Eastport Pram stitching questions

So I finally got my Eastport Pram kit today!

I am super-excited to start building, but also a little anxious not to make any tragic mistakes from the very beginning.

So, just a few questions to make sure I lay out parts correctly—the manual was not entirely clear on that.

1. The bottom panel  doesn't care which side goes up and which goes down, right?

2. For the side panels, let's say panels #1, are left and right panels interchangeable? If not, how do I know which is which?

3. I am trying to visualize how exactly I put the bottoms panel and side panels #1 together. My understanding is that the rabbet side of the side panels goes next to the bottom panel, with the "empty" side of the rabbets up and under the bottom panel, as I lay them out on the sawhorses. Is that correct?


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RE: Eastport Pram stitching questions

   OK, I feel silly about #2. I looked carefully, and see now that left and right panels are labeled as such. (Why are they called left and right anyway? Why not port and starboard?)

The rest of the questions stands, though.

RE: Eastport Pram stitching questions

You're totally right to have questions at this point in your build.

If you're finishing bright (no paint), then you want the prettiest side to show.  With the planks, if they have the rabbets for the Lap-Stitch joints, then the inboard/outboard sides are pre-determined.  Otherwise, use your judgement.  If you're painting the whole thing, then it doesn't really matter. 

Yes, lay your bottom panel across two sawhorses, approximately 1/4 in from each end.  This will establish the rocker, then the stitching holes from the garboard panels will line up with the bottom panel and the rabbets go on the inside.

Hope this helps.  Keep us posted with your progress.  Here's my EP build video if that helps:


RE: Eastport Pram stitching questions

   Thank you, Capain! I am actually using your video and write-up as a reference :)

So I couldn't wait, and I went ahead and stitched the hull! Transoms look like a  disaster: huge gaps and nothing fits. At the same time I think that inside of the boat looks reasonable well, and the center fits quite well too—it's the ends where the boat starts falling apart (metaphorically speaking). Suggestions?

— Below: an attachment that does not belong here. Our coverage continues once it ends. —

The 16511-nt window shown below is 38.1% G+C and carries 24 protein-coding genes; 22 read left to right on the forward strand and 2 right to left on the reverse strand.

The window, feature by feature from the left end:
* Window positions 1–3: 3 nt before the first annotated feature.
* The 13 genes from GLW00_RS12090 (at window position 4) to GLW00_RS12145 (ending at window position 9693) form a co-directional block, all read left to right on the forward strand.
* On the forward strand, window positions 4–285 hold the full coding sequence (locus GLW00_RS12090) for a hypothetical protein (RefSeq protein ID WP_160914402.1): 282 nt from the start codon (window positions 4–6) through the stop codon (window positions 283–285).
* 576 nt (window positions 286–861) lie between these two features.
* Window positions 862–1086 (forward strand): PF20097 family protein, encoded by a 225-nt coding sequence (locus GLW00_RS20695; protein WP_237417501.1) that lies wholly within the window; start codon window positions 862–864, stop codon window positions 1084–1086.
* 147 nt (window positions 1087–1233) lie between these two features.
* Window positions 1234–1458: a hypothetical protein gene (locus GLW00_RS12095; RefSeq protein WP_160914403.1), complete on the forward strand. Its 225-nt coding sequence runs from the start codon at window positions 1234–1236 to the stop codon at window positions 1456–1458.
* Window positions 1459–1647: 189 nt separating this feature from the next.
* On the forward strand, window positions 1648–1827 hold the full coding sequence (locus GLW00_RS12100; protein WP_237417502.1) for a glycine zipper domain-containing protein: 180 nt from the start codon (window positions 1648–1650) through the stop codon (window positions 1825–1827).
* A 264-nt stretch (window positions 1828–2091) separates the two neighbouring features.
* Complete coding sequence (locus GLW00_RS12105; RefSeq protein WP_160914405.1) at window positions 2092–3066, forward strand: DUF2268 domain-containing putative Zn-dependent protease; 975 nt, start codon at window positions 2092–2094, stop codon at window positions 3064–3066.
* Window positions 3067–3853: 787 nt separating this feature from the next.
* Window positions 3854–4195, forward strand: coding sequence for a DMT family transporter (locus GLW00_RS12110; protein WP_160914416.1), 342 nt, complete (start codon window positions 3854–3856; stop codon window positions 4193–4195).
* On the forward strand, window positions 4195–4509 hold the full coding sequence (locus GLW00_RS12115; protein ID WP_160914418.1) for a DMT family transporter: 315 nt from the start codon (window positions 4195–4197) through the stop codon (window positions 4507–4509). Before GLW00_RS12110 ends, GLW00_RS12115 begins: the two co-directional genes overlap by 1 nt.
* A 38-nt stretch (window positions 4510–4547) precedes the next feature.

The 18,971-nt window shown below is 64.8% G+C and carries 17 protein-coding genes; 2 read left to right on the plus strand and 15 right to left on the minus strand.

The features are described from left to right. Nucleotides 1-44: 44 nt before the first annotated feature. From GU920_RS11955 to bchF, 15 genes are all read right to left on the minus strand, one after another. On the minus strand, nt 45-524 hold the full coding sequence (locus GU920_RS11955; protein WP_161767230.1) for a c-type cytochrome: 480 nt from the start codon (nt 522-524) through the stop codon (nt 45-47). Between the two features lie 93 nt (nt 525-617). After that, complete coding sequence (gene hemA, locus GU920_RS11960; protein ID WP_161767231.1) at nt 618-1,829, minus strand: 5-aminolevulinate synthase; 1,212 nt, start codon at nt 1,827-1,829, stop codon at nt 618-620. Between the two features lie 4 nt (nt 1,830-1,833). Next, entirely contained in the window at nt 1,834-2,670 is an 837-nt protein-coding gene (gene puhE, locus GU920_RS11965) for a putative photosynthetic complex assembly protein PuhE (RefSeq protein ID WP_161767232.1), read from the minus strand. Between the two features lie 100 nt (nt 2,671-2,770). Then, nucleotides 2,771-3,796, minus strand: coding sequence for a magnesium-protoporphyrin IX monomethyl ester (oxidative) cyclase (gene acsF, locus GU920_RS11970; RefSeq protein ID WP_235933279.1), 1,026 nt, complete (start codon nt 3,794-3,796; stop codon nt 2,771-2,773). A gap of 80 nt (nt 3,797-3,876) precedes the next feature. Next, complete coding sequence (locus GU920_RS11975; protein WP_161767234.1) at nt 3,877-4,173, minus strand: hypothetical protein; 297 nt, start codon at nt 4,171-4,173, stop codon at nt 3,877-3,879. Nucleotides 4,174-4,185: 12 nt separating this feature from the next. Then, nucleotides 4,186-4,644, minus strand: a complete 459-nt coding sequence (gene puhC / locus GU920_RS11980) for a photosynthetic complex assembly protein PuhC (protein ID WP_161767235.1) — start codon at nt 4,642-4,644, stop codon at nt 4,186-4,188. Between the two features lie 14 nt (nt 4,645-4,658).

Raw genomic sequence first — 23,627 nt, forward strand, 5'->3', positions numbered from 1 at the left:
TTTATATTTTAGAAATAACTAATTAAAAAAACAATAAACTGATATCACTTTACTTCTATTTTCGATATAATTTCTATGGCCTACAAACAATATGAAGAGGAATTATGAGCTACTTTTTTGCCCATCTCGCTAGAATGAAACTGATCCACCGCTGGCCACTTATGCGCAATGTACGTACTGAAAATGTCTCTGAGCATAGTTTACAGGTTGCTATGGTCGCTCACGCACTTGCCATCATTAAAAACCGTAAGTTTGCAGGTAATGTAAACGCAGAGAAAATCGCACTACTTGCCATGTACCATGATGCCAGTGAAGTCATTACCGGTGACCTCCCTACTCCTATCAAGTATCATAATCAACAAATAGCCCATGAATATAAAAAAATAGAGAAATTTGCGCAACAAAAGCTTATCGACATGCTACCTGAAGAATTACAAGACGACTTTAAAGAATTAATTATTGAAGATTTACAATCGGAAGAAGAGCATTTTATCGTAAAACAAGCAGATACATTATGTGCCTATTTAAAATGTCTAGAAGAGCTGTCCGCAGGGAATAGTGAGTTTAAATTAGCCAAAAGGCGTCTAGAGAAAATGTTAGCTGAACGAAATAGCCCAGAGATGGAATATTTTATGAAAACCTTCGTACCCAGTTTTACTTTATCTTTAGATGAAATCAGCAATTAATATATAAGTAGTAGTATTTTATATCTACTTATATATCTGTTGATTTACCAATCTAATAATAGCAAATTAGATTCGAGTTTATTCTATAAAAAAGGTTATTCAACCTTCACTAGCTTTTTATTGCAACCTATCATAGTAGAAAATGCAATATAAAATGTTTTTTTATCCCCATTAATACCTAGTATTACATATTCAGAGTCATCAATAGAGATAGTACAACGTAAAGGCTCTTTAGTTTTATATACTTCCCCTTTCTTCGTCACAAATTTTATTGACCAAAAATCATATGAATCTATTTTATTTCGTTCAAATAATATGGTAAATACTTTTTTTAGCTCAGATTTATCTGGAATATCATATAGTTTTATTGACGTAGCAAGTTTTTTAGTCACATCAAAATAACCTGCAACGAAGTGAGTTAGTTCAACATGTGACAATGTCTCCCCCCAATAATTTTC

I haven't turned it over it, is it something I would be able to fix by just tightening stitches more? (I am skeptical, since I couldn't do it in the upright position.)

I'll try to attach some pictures, let's see if it works here.


Bow transom:


Stern transom:



RE: Eastport Pram stitching questions

You'll probably have to first loosen and then retighten the stitches gradually, working your way along and giving the boat a good wriggle from time to time.  It's surprising how a small "hang up" along a plank edge will multiply into a huge gap further down.  The trick is in the gradual tightening and wriggling as you go to relieve any stress where the plank edges "catch" along the joints.

Patience is in high demand and probably short supply at this stage.  When you get frustrated, take a break, fix a cup of coffee, and sit down in the "moaning chair" to contemplate your next step.  This lap-stitch stuff is like magic, but it does take some gentling along to get things into shape.


RE: Eastport Pram stitching questions

   Got it, thank you, will arm myself with patience! Any more specific tricks? Do you guys find that this loose-retight dance is easier to do with the boat upright or upside down?

RE: Eastport Pram stitching questions

I would stitch the boat together right side up.  That way gravity helps you establish the rocker, which will make stitching the garboards much easier.  You should be able to get it boat shaped in a few hours.  I agree with everything Gramps says.

I've probably repressed the memories, but yes loosen/remove stitches then gradually tie it all together.  Start with the next plank's rabbet seated properly on the previous planks top edge and gradually tighten the stitches along the way.  You will want that seam pretty tight when you go to fill it later, that way all of your epoxy doesn't run down the inside of your upside down boat, which makes it very difficult to clean up.

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